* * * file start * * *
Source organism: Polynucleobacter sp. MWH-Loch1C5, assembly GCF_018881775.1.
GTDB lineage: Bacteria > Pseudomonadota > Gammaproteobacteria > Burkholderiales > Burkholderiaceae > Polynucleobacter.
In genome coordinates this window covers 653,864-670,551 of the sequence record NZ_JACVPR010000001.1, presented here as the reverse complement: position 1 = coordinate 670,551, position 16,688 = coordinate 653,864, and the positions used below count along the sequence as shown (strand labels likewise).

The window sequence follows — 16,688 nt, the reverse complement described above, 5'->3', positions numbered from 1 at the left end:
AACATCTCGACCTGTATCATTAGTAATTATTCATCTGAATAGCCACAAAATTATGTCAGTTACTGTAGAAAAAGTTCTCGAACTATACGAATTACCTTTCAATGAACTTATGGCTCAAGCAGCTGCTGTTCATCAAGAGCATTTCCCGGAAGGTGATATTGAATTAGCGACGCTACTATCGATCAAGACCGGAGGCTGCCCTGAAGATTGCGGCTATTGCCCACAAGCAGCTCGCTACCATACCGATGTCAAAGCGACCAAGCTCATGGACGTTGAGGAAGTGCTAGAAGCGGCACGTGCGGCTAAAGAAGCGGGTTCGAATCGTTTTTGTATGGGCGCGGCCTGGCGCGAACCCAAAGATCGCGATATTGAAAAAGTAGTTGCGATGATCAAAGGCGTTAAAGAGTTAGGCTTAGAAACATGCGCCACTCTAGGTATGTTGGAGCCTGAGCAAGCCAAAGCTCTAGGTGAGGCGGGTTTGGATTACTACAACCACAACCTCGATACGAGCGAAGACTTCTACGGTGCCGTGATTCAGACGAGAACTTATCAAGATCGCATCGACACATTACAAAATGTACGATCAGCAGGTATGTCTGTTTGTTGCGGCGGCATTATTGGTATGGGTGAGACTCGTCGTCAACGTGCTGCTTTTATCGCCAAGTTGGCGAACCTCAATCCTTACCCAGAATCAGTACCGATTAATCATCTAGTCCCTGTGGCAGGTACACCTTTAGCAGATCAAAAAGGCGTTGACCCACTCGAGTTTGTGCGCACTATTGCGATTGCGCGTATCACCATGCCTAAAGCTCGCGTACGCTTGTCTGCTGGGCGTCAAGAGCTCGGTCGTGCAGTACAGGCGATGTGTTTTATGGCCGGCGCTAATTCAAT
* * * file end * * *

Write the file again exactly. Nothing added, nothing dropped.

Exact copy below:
Source organism: Polynucleobacter sp. MWH-Loch1C5, assembly GCF_018881775.1.
GTDB lineage: Bacteria > Pseudomonadota > Gammaproteobacteria > Burkholderiales > Burkholderiaceae > Polynucleobacter.
In genome coordinates this window covers 653,864-670,551 of the sequence record NZ_JACVPR010000001.1, presented here as the reverse complement: position 1 = coordinate 670,551, position 16,688 = coordinate 653,864, and the positions used below count along the sequence as shown (strand labels likewise).

The window sequence follows — 16,688 nt, the reverse complement described above, 5'->3', positions numbered from 1 at the left end:
AACATCTCGACCTGTATCATTAGTAATTATTCATCTGAATAGCCACAAAATTATGTCAGTTACTGTAGAAAAAGTTCTCGAACTATACGAATTACCTTTCAATGAACTTATGGCTCAAGCAGCTGCTGTTCATCAAGAGCATTTCCCGGAAGGTGATATTGAATTAGCGACGCTACTATCGATCAAGACCGGAGGCTGCCCTGAAGATTGCGGCTATTGCCCACAAGCAGCTCGCTACCATACCGATGTCAAAGCGACCAAGCTCATGGACGTTGAGGAAGTGCTAGAAGCGGCACGTGCGGCTAAAGAAGCGGGTTCGAATCGTTTTTGTATGGGCGCGGCCTGGCGCGAACCCAAAGATCGCGATATTGAAAAAGTAGTTGCGATGATCAAAGGCGTTAAAGAGTTAGGCTTAGAAACATGCGCCACTCTAGGTATGTTGGAGCCTGAGCAAGCCAAAGCTCTAGGTGAGGCGGGTTTGGATTACTACAACCACAACCTCGATACGAGCGAAGACTTCTACGGTGCCGTGATTCAGACGAGAACTTATCAAGATCGCATCGACACATTACAAAATGTACGATCAGCAGGTATGTCTGTTTGTTGCGGCGGCATTATTGGTATGGGTGAGACTCGTCGTCAACGTGCTGCTTTTATCGCCAAGTTGGCGAACCTCAATCCTTACCCAGAATCAGTACCGATTAATCATCTAGTCCCTGTGGCAGGTACACCTTTAGCAGATCAAAAAGGCGTTGACCCACTCGAGTTTGTGCGCACTATTGCGATTGCGCGTATCACCATGCCTAAAGCTCGCGTACGCTTGTCTGCTGGGCGTCAAGAGCTCGGTCGTGCAGTACAGGCGATGTGTTTTATGGCCGGCGCTAATTCAAT